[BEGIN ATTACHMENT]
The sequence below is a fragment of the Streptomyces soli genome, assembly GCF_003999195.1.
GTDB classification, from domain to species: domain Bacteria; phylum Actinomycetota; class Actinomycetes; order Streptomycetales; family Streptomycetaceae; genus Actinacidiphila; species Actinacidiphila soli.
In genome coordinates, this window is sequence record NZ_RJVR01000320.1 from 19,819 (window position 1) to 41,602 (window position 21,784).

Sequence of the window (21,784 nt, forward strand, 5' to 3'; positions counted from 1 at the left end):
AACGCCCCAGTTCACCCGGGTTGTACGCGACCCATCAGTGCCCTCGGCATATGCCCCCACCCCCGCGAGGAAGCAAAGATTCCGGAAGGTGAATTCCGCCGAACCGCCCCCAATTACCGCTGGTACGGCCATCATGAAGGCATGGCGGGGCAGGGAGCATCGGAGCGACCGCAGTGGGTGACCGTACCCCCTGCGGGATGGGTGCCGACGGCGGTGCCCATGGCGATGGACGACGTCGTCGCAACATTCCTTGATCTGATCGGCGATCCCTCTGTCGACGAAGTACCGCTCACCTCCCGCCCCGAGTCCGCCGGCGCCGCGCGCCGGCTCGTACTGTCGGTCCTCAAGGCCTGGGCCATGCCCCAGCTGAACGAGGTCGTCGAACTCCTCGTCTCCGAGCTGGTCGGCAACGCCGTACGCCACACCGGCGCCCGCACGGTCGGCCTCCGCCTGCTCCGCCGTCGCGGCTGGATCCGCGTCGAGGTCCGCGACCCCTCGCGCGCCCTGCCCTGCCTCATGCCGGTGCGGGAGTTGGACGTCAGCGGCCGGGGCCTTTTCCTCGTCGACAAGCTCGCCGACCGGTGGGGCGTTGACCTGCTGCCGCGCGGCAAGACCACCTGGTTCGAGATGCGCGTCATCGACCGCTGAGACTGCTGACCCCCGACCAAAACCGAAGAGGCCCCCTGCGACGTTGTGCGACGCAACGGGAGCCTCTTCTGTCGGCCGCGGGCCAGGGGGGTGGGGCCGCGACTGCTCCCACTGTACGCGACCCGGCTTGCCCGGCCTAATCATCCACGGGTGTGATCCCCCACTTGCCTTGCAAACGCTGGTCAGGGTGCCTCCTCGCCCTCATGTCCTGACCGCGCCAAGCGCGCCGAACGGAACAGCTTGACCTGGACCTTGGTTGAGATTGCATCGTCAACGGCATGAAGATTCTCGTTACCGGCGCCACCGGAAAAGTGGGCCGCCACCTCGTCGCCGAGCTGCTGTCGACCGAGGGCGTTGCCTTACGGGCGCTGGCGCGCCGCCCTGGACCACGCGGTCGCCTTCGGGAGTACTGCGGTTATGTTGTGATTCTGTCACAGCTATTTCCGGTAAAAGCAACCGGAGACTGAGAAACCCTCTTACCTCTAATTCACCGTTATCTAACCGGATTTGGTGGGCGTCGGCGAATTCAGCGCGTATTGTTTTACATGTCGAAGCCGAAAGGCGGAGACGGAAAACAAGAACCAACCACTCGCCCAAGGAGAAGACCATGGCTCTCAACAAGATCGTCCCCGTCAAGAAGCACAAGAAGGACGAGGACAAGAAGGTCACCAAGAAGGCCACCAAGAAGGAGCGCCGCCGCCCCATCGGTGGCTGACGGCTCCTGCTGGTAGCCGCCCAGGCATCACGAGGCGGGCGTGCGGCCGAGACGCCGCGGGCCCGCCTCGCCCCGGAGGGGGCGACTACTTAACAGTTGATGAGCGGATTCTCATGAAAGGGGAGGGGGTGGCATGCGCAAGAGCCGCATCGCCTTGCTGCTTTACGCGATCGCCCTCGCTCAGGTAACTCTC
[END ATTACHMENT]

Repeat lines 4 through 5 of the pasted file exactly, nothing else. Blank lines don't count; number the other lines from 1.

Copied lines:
Sequence of the window (21,784 nt, forward strand, 5' to 3'; positions counted from 1 at the left end):
AACGCCCCAGTTCACCCGGGTTGTACGCGACCCATCAGTGCCCTCGGCATATGCCCCCACCCCCGCGAGGAAGCAAAGATTCCGGAAGGTGAATTCCGCCGAACCGCCCCCAATTACCGCTGGTACGGCCATCATGAAGGCATGGCGGGGCAGGGAGCATCGGAGCGACCGCAGTGGGTGACCGTACCCCCTGCGGGATGGGTGCCGACGGCGGTGCCCATGGCGATGGACGACGTCGTCGCAACATTCCTTGATCTGATCGGCGATCCCTCTGTCGACGAAGTACCGCTCACCTCCCGCCCCGAGTCCGCCGGCGCCGCGCGCCGGCTCGTACTGTCGGTCCTCAAGGCCTGGGCCATGCCCCAGCTGAACGAGGTCGTCGAACTCCTCGTCTCCGAGCTGGTCGGCAACGCCGTACGCCACACCGGCGCCCGCACGGTCGGCCTCCGCCTGCTCCGCCGTCGCGGCTGGATCCGCGTCGAGGTCCGCGACCCCTCGCGCGCCCTGCCCTGCCTCATGCCGGTGCGGGAGTTGGACGTCAGCGGCCGGGGCCTTTTCCTCGTCGACAAGCTCGCCGACCGGTGGGGCGTTGACCTGCTGCCGCGCGGCAAGACCACCTGGTTCGAGATGCGCGTCATCGACCGCTGAGACTGCTGACCCCCGACCAAAACCGAAGAGGCCCCCTGCGACGTTGTGCGACGCAACGGGAGCCTCTTCTGTCGGCCGCGGGCCAGGGGGGTGGGGCCGCGACTGCTCCCACTGTACGCGACCCGGCTTGCCCGGCCTAATCATCCACGGGTGTGATCCCCCACTTGCCTTGCAAACGCTGGTCAGGGTGCCTCCTCGCCCTCATGTCCTGACCGCGCCAAGCGCGCCGAACGGAACAGCTTGACCTGGACCTTGGTTGAGATTGCATCGTCAACGGCATGAAGATTCTCGTTACCGGCGCCACCGGAAAAGTGGGCCGCCACCTCGTCGCCGAGCTGCTGTCGACCGAGGGCGTTGCCTTACGGGCGCTGGCGCGCCGCCCTGGACCACGCGGTCGCCTTCGGGAGTACTGCGGTTATGTTGTGATTCTGTCACAGCTATTTCCGGTAAAAGCAACCGGAGACTGAGAAACCCTCTTACCTCTAATTCACCGTTATCTAACCGGATTTGGTGGGCGTCGGCGAATTCAGCGCGTATTGTTTTACATGTCGAAGCCGAAAGGCGGAGACGGAAAACAAGAACCAACCACTCGCCCAAGGAGAAGACCATGGCTCTCAACAAGATCGTCCCCGTCAAGAAGCACAAGAAGGACGAGGACAAGAAGGTCACCAAGAAGGCCACCAAGAAGGAGCGCCGCCGCCCCATCGGTGGCTGACGGCTCCTGCTGGTAGCCGCCCAGGCATCACGAGGCGGGCGTGCGGCCGAGACGCCGCGGGCCCGCCTCGCCCCGGAGGGGGCGACTACTTAACAGTTGATGAGCGGATTCTCATGAAAGGGGAGGGGGTGGCATGCGCAAGAGCCGCATCGCCTTGCTGCTTTACGCGATCGCCCTCGCTCAGGTAACTCTC